She continued her career in fashion as a theatre costume designer but started to become more of an advocate for the disability sector as time went on, getting involved in various projects.

The idea for Backbones was sparked after a visit to rehabilitation centre, Project Walk in 2008.

People in the centre told her about all the support they received during rehab, but how this was lost once they got home and reality hit.

“Everything was much harder, it was harder to find information, and connection and peer support and just being connected to the community.” 

The challenges people living with a spinal cord injury face are often the basic ones she says. 

“They’re facing health issues, secondary to their spinal cord injury that prevents them from going to an event, seeking out each other. That connection is super important, connecting with healthcare professionals, potential employers and the community in general, otherwise you can feel isolated and it takes a toll on your physical and mental health.”

After talking with her sisters, Reveca realised she had the potential to help connect these people one on one to find that peer support that was missing after they left rehab and went home.

She was lucky enough to meet Johnny Imerman, the founder of Imerman’s Angels, a peer support service for cancer survivors that paired people of a similar age, and type of cancer.

 “I saw how simple it was and thought it would’ve been awesome for me at 13, I didn’t have any mentors, no women or younger girls to talk and share with.”

And Backbones was born, but Reveca admits the hardest thing about starting her own organisation was exactly that – starting.

“I didn’t know what I was doing, I had no experience of managing, budgeting or working with a board.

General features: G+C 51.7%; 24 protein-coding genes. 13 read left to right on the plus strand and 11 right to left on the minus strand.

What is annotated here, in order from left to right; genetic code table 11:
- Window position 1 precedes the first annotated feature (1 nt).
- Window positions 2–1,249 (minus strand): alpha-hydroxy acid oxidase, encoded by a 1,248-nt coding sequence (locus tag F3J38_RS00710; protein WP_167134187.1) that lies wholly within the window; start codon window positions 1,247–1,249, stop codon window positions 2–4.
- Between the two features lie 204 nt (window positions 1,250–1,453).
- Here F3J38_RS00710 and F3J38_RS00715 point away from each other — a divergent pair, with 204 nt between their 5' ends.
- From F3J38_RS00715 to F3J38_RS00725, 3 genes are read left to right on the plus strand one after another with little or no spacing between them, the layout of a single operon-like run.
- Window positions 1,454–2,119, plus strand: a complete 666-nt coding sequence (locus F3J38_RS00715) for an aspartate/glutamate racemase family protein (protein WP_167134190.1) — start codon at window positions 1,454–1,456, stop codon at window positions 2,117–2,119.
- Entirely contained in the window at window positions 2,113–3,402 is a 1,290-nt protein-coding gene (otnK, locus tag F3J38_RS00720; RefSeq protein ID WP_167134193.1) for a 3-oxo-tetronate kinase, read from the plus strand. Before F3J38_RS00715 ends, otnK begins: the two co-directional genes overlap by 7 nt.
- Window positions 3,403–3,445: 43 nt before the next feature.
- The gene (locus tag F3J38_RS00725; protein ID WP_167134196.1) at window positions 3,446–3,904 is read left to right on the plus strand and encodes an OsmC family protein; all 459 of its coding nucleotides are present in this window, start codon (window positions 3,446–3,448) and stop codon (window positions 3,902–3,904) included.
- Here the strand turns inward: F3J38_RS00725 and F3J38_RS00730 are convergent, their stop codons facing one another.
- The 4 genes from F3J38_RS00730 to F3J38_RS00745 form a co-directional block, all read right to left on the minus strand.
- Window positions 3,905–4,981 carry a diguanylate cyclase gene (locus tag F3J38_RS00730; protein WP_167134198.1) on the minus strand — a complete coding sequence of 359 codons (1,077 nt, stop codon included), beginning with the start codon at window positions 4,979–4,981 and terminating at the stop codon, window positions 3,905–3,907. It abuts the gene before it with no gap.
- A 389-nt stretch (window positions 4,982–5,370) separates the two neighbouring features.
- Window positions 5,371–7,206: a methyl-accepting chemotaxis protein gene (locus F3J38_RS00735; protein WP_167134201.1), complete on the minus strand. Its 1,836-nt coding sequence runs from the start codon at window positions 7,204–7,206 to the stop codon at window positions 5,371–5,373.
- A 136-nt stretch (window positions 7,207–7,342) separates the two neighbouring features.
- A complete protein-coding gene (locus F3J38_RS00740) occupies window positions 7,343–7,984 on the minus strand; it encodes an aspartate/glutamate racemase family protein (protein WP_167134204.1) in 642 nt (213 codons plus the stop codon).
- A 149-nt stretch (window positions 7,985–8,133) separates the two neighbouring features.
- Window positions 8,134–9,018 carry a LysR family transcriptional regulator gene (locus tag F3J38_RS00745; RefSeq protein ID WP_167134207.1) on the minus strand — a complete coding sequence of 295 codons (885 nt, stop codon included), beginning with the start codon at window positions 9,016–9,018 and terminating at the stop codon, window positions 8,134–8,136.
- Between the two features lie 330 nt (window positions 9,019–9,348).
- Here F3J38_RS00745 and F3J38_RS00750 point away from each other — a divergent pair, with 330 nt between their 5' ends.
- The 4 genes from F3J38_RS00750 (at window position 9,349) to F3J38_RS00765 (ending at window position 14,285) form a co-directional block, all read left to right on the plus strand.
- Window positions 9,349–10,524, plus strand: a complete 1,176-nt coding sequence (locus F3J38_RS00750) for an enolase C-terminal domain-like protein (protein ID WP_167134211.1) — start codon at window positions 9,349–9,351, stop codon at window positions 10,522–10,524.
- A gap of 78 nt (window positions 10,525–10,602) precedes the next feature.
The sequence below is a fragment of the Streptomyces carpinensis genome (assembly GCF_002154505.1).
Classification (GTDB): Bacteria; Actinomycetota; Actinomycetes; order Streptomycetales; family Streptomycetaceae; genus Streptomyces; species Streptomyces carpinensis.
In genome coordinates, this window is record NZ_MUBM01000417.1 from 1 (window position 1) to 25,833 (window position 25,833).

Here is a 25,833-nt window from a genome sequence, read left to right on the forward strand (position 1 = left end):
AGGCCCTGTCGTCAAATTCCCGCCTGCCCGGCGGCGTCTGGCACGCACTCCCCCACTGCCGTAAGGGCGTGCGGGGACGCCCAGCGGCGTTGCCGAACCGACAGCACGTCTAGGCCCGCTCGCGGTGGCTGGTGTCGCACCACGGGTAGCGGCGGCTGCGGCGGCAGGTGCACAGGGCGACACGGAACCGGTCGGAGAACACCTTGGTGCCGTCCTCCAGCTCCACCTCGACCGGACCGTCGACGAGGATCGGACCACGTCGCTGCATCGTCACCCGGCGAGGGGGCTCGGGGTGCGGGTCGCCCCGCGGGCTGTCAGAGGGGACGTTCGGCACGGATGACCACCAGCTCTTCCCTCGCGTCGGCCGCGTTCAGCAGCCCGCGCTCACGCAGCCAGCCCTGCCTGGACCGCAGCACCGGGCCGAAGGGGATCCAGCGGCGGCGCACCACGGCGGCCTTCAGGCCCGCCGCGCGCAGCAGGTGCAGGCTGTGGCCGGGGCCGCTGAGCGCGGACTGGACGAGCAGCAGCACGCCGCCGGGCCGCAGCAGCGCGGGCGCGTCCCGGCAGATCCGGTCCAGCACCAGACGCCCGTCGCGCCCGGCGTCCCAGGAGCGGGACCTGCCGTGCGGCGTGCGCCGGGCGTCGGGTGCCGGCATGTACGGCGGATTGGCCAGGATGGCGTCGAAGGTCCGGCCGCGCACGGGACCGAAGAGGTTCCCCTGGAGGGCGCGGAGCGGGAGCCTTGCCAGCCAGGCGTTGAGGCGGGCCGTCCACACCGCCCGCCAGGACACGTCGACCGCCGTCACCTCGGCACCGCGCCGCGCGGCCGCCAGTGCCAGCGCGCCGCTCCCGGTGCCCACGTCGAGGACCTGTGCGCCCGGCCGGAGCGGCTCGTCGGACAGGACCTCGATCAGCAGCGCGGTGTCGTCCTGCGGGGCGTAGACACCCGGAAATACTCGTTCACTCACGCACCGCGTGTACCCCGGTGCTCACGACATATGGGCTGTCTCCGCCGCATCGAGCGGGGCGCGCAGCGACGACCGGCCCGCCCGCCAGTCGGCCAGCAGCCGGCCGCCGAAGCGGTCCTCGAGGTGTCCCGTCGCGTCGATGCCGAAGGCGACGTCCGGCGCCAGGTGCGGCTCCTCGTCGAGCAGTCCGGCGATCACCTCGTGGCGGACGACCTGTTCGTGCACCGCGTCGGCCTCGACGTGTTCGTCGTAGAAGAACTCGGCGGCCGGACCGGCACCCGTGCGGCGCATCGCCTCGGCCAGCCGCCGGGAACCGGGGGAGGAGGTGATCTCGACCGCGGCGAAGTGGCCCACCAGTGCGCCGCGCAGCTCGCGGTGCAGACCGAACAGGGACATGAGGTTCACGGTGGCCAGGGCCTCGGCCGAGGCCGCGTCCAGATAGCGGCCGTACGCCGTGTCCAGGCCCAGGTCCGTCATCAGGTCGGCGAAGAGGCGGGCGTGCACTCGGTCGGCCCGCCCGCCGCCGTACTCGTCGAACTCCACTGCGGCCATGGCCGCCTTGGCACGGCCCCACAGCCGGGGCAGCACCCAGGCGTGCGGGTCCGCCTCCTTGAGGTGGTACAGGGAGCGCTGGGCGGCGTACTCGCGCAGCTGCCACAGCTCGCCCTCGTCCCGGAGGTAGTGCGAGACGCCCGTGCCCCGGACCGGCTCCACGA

Reveca TorresArtist & Social Change Agent

I actually went back to that one teacher that showed me how to sew, in tears, saying I don’t know if I should do this. She told me that whatever I do I’m not going to lose creativity, I’m going to bring creativity to whatever I do.”

That was all Reveca needed – she submitted the paperwork needed for starting a non-profit, and never looked back.

She did lots of research and essentially taught herself to run a business from scratch. She also found that as a small non-profit, people often wouldn’t take her seriously.

But she must be doing something right, because here Backbones is, ten years later and still going strong.

Now, one of Reveca’s main goals is to set aside more time for herself to work on art projects. Over the last few years she’s managed to obtain artist fellowships and residencies to do some personal artwork, and she wants to continue these opportunities. 

After long periods of self-doubt, Reveca is finally starting to recognise her potential as an actual artist, and says the fellowships give her a sense of validation.

Fully exposing herself for the first time, Reveca shares the link to her website she has recently launched, where she posts her artwork.

You can also keep up to date with Reveca on Instagram.

If you’d rather listen than read…

Listen to the Podcast with Reveca Torres now.